Thursday, September 1, 2016

E-money Re-visited

I am sorry to again flog this nifty new idea that all money belongs in banks where it can be watched and controlled.  I don't like the implications. After earning it, it is OUR money. Money is supposed to be a kind of civilizing "tool" that can serve it's 3 functions.  We use it as a basic unit of account, a standard.  It is also a currency - medium of exchange but finally a store of value.  It is possible to define money so as to do each of these jobs more precisely or less rigorously.  It is supposed to optimize all 3 but if its exchange function is promoted over its store of value function then perhaps those dependent upon it for "savings", are losers.  Such is in fact the case.  Savers are being savaged.  There was a time when money was something external to human definition.  It was not an agreed upon ideal but an archetypal "thing"-Real.  That concept of money being Real is under attack. As only a number in an account it is a permission in a relationship, not a thing.

E-money is designed to accentuate the idea of "currency" and phase out the idea of "store of value".
Once you have determined who gets to create money and who has to use it then saving can be "managed"  An entity that can limitlessly create new money does not need to worry about "saving".  Our government has unfortunately worked itself into that condition.  It has so much old   debt that even being able to create new money out of new debt is not enough to pay all its responsibilities.  Hence, a new solution:  electronic money.

E-money has to be held in banks and is therefore vulnerable to negative interest rates.  Negative interest rates are nothing more than a fee for holding currency.  Money that is held or saved is taxed at a rate to encourage its expenditure.  Earned money then CANNOT be saved, it must be invested which is subject to risk.  When you receive money and negative interest rates are in effect, you have to buy something with your money.  If not, it "decays".  Taxes or transactional costs can be imposed on all electronic expenditures and this can encourage or discourage various activities.  Money becomes a tool for governmental control.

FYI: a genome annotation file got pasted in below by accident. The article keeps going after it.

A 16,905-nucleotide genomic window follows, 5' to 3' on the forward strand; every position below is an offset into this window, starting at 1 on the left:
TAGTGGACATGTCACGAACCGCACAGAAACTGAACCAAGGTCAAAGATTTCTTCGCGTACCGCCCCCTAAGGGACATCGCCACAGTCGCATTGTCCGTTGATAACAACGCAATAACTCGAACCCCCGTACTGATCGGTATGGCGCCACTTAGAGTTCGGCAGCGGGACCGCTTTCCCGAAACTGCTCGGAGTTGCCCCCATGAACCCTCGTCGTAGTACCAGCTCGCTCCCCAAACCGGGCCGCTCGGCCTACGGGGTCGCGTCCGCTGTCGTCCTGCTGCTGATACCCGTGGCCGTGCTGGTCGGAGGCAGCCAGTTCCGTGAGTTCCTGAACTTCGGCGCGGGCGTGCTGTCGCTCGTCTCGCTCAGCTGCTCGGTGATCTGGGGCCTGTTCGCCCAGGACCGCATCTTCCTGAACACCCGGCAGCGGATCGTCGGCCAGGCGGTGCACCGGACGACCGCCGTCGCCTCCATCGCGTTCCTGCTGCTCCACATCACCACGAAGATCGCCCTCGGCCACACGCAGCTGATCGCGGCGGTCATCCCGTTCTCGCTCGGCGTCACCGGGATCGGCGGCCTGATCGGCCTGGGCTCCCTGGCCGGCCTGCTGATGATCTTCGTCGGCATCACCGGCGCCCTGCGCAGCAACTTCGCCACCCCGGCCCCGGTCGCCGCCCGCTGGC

When we conceptualize this NEW monetary system we see that the formerly prudent, are losers.  What they have loaned or accumulated is gradually undermined by negative interest rates and positive inflation.  Consider 12 years of -6% interest rates and +6% inflation.  An income of $100,000 is only worth 1/4 as much. Savers are ruined. The point of all this is of course maintaining the power to create money.  This benefits a small minority close to the source of the money creation and is a cost to everybody else.  If you accept that the government can create whatever amount of money it needs for whatever reason (soldier in distant lands or provide everyone a basic income) then taxes are just an insult because they are not necessary.  No one needs to pay taxes if the government can create whatever money it needs.

So we are actually moving to a new monetary system.  We formerly had a gold system that was slowly changed from 1933-1971 to a "dollar" system based on Treasury debt.  Now we owe too much so the system needs to change again.  We could go back to a more honest gold system but that would undermine the current elites.  It would also provide a LOT less money.  If we reduce the amount of money--a lot less economic activity is possible.  That could be considered a good thing for an over-stressed environment.  Years of monetizing our natural world has actually made us poorer though we continue to consider turning forests into lumber and fish into cat food-economic improvement or a measured increase in GNP.

So I think that is the real issue.  Our monetary system needs to help us value our natural patrimony of air, water, and soil accurately.  We cannot let a drive for more money kill the natural environment.  We can make up whatever symbols we want to of success but if the fundamental source of our wealth is destroyed then we will be lost as well.

No comments:

Post a Comment